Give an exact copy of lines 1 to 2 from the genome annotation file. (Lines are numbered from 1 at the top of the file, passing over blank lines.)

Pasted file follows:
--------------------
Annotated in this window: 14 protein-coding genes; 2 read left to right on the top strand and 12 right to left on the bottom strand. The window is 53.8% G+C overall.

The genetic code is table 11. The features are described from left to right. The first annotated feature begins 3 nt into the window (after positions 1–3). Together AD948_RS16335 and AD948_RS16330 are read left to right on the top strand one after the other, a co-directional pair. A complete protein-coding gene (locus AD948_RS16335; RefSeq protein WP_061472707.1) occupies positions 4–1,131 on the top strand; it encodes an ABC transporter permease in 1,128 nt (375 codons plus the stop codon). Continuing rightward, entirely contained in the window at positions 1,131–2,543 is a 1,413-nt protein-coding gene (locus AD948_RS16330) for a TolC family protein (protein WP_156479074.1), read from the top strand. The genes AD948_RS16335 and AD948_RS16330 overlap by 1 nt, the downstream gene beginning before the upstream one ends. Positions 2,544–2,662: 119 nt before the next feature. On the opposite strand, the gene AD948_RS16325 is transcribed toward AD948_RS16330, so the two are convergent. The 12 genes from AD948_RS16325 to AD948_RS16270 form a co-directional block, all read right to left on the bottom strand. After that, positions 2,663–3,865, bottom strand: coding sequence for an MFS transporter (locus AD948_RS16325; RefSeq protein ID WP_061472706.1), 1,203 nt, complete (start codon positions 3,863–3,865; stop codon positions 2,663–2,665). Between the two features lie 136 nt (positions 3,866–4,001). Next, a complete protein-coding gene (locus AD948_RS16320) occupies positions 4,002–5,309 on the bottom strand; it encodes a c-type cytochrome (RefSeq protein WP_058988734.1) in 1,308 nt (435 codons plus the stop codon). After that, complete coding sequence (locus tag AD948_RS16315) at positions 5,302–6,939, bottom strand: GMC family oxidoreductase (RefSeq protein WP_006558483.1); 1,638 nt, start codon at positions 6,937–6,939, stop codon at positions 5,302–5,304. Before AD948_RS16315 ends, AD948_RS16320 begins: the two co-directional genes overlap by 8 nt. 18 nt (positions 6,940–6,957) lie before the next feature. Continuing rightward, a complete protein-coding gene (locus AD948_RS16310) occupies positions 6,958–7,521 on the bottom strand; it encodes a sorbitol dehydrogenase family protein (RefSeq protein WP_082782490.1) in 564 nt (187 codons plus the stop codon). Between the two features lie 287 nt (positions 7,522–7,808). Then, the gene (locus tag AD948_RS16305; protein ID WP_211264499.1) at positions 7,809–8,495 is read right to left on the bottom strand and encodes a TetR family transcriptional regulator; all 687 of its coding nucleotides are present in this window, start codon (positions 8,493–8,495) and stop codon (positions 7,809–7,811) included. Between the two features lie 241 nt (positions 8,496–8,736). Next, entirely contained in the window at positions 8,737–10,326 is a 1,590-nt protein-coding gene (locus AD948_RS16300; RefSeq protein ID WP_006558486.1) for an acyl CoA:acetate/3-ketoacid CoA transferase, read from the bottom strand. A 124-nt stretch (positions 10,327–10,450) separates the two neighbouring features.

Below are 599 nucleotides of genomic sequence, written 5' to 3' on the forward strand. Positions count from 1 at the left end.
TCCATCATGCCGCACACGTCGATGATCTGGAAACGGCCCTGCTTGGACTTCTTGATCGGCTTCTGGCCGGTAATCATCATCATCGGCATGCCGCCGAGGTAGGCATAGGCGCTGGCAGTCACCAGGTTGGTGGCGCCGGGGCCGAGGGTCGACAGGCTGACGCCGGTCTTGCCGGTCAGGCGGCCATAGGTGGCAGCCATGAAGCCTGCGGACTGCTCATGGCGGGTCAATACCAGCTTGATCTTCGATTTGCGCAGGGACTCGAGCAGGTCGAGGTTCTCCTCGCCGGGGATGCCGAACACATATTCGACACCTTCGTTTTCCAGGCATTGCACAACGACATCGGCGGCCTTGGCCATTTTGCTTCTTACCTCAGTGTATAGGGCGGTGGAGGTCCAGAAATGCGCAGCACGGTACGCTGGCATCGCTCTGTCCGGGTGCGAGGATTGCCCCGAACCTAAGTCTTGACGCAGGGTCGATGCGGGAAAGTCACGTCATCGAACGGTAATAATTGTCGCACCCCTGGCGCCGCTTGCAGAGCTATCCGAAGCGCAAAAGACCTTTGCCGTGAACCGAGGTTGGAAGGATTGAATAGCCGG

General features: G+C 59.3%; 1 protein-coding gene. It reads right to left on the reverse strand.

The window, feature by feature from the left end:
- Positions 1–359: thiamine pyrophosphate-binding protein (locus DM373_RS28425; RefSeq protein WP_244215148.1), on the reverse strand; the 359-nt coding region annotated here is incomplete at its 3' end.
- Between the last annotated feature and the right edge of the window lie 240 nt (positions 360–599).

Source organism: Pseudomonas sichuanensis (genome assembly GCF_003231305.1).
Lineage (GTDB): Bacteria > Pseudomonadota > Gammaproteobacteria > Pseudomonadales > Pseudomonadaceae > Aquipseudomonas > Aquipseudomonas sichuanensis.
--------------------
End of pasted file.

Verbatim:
Annotated in this window: 14 protein-coding genes; 2 read left to right on the top strand and 12 right to left on the bottom strand. The window is 53.8% G+C overall.

The genetic code is table 11. The features are described from left to right. The first annotated feature begins 3 nt into the window (after positions 1–3). Together AD948_RS16335 and AD948_RS16330 are read left to right on the top strand one after the other, a co-directional pair. A complete protein-coding gene (locus AD948_RS16335; RefSeq protein WP_061472707.1) occupies positions 4–1,131 on the top strand; it encodes an ABC transporter permease in 1,128 nt (375 codons plus the stop codon). Continuing rightward, entirely contained in the window at positions 1,131–2,543 is a 1,413-nt protein-coding gene (locus AD948_RS16330) for a TolC family protein (protein WP_156479074.1), read from the top strand. The genes AD948_RS16335 and AD948_RS16330 overlap by 1 nt, the downstream gene beginning before the upstream one ends. Positions 2,544–2,662: 119 nt before the next feature. On the opposite strand, the gene AD948_RS16325 is transcribed toward AD948_RS16330, so the two are convergent. The 12 genes from AD948_RS16325 to AD948_RS16270 form a co-directional block, all read right to left on the bottom strand. After that, positions 2,663–3,865, bottom strand: coding sequence for an MFS transporter (locus AD948_RS16325; RefSeq protein ID WP_061472706.1), 1,203 nt, complete (start codon positions 3,863–3,865; stop codon positions 2,663–2,665). Between the two features lie 136 nt (positions 3,866–4,001). Next, a complete protein-coding gene (locus AD948_RS16320) occupies positions 4,002–5,309 on the bottom strand; it encodes a c-type cytochrome (RefSeq protein WP_058988734.1) in 1,308 nt (435 codons plus the stop codon). After that, complete coding sequence (locus tag AD948_RS16315) at positions 5,302–6,939, bottom strand: GMC family oxidoreductase (RefSeq protein WP_006558483.1); 1,638 nt, start codon at positions 6,937–6,939, stop codon at positions 5,302–5,304. Before AD948_RS16315 ends, AD948_RS16320 begins: the two co-directional genes overlap by 8 nt. 18 nt (positions 6,940–6,957) lie before the next feature. Continuing rightward, a complete protein-coding gene (locus AD948_RS16310) occupies positions 6,958–7,521 on the bottom strand; it encodes a sorbitol dehydrogenase family protein (RefSeq protein WP_082782490.1) in 564 nt (187 codons plus the stop codon). Between the two features lie 287 nt (positions 7,522–7,808). Then, the gene (locus tag AD948_RS16305; protein ID WP_211264499.1) at positions 7,809–8,495 is read right to left on the bottom strand and encodes a TetR family transcriptional regulator; all 687 of its coding nucleotides are present in this window, start codon (positions 8,493–8,495) and stop codon (positions 7,809–7,811) included. Between the two features lie 241 nt (positions 8,496–8,736). Next, entirely contained in the window at positions 8,737–10,326 is a 1,590-nt protein-coding gene (locus AD948_RS16300; RefSeq protein ID WP_006558486.1) for an acyl CoA:acetate/3-ketoacid CoA transferase, read from the bottom strand. A 124-nt stretch (positions 10,327–10,450) separates the two neighbouring features.